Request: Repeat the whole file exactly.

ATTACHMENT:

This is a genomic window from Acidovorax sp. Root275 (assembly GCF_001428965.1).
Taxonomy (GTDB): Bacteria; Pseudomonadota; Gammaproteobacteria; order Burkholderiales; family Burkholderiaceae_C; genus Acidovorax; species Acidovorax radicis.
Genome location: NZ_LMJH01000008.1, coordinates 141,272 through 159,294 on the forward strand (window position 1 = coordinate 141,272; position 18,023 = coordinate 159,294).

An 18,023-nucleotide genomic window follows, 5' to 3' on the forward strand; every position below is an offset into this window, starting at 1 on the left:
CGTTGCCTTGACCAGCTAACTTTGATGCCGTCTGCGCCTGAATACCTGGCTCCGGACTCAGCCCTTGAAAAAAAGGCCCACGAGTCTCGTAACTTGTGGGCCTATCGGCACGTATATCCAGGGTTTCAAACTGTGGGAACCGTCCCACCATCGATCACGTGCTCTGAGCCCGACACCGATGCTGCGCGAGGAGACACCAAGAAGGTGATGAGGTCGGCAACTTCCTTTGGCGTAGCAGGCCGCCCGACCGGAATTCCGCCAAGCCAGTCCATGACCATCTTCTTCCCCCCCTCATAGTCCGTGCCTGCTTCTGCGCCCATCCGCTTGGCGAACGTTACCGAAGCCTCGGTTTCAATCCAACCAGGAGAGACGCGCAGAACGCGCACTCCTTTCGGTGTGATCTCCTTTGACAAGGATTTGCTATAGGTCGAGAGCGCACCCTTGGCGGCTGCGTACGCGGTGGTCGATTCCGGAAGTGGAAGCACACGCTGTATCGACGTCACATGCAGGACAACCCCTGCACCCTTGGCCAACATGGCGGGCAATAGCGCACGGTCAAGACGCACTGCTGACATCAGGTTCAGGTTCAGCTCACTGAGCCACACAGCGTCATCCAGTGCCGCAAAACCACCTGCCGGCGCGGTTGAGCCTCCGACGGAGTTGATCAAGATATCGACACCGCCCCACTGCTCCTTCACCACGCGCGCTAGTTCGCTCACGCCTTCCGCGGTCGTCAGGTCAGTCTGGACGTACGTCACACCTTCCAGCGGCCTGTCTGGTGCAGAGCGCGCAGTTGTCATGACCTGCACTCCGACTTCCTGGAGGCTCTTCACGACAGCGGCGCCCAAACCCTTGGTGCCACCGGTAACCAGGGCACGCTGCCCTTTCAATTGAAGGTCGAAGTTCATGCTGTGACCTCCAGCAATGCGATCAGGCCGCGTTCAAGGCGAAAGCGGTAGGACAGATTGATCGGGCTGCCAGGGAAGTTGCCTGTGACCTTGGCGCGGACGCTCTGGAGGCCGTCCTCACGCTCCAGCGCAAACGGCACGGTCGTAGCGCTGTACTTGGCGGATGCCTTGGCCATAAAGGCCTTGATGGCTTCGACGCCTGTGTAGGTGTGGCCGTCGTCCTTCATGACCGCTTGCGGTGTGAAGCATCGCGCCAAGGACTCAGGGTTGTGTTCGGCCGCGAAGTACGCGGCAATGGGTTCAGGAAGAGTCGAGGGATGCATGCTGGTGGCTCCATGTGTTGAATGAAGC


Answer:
This is a genomic window from Acidovorax sp. Root275 (assembly GCF_001428965.1).
Taxonomy (GTDB): Bacteria; Pseudomonadota; Gammaproteobacteria; order Burkholderiales; family Burkholderiaceae_C; genus Acidovorax; species Acidovorax radicis.
Genome location: NZ_LMJH01000008.1, coordinates 141,272 through 159,294 on the forward strand (window position 1 = coordinate 141,272; position 18,023 = coordinate 159,294).

An 18,023-nucleotide genomic window follows, 5' to 3' on the forward strand; every position below is an offset into this window, starting at 1 on the left:
CGTTGCCTTGACCAGCTAACTTTGATGCCGTCTGCGCCTGAATACCTGGCTCCGGACTCAGCCCTTGAAAAAAAGGCCCACGAGTCTCGTAACTTGTGGGCCTATCGGCACGTATATCCAGGGTTTCAAACTGTGGGAACCGTCCCACCATCGATCACGTGCTCTGAGCCCGACACCGATGCTGCGCGAGGAGACACCAAGAAGGTGATGAGGTCGGCAACTTCCTTTGGCGTAGCAGGCCGCCCGACCGGAATTCCGCCAAGCCAGTCCATGACCATCTTCTTCCCCCCCTCATAGTCCGTGCCTGCTTCTGCGCCCATCCGCTTGGCGAACGTTACCGAAGCCTCGGTTTCAATCCAACCAGGAGAGACGCGCAGAACGCGCACTCCTTTCGGTGTGATCTCCTTTGACAAGGATTTGCTATAGGTCGAGAGCGCACCCTTGGCGGCTGCGTACGCGGTGGTCGATTCCGGAAGTGGAAGCACACGCTGTATCGACGTCACATGCAGGACAACCCCTGCACCCTTGGCCAACATGGCGGGCAATAGCGCACGGTCAAGACGCACTGCTGACATCAGGTTCAGGTTCAGCTCACTGAGCCACACAGCGTCATCCAGTGCCGCAAAACCACCTGCCGGCGCGGTTGAGCCTCCGACGGAGTTGATCAAGATATCGACACCGCCCCACTGCTCCTTCACCACGCGCGCTAGTTCGCTCACGCCTTCCGCGGTCGTCAGGTCAGTCTGGACGTACGTCACACCTTCCAGCGGCCTGTCTGGTGCAGAGCGCGCAGTTGTCATGACCTGCACTCCGACTTCCTGGAGGCTCTTCACGACAGCGGCGCCCAAACCCTTGGTGCCACCGGTAACCAGGGCACGCTGCCCTTTCAATTGAAGGTCGAAGTTCATGCTGTGACCTCCAGCAATGCGATCAGGCCGCGTTCAAGGCGAAAGCGGTAGGACAGATTGATCGGGCTGCCAGGGAAGTTGCCTGTGACCTTGGCGCGGACGCTCTGGAGGCCGTCCTCACGCTCCAGCGCAAACGGCACGGTCGTAGCGCTGTACTTGGCGGATGCCTTGGCCATAAAGGCCTTGATGGCTTCGACGCCTGTGTAGGTGTGGCCGTCGTCCTTCATGACCGCTTGCGGTGTGAAGCATCGCGCCAAGGACTCAGGGTTGTGTTCGGCCGCGAAGTACGCGGCAATGGGTTCAGGAAGAGTCGAGGGATGCATGCTGGTGGCTCCATGTGTTGAATGAAGC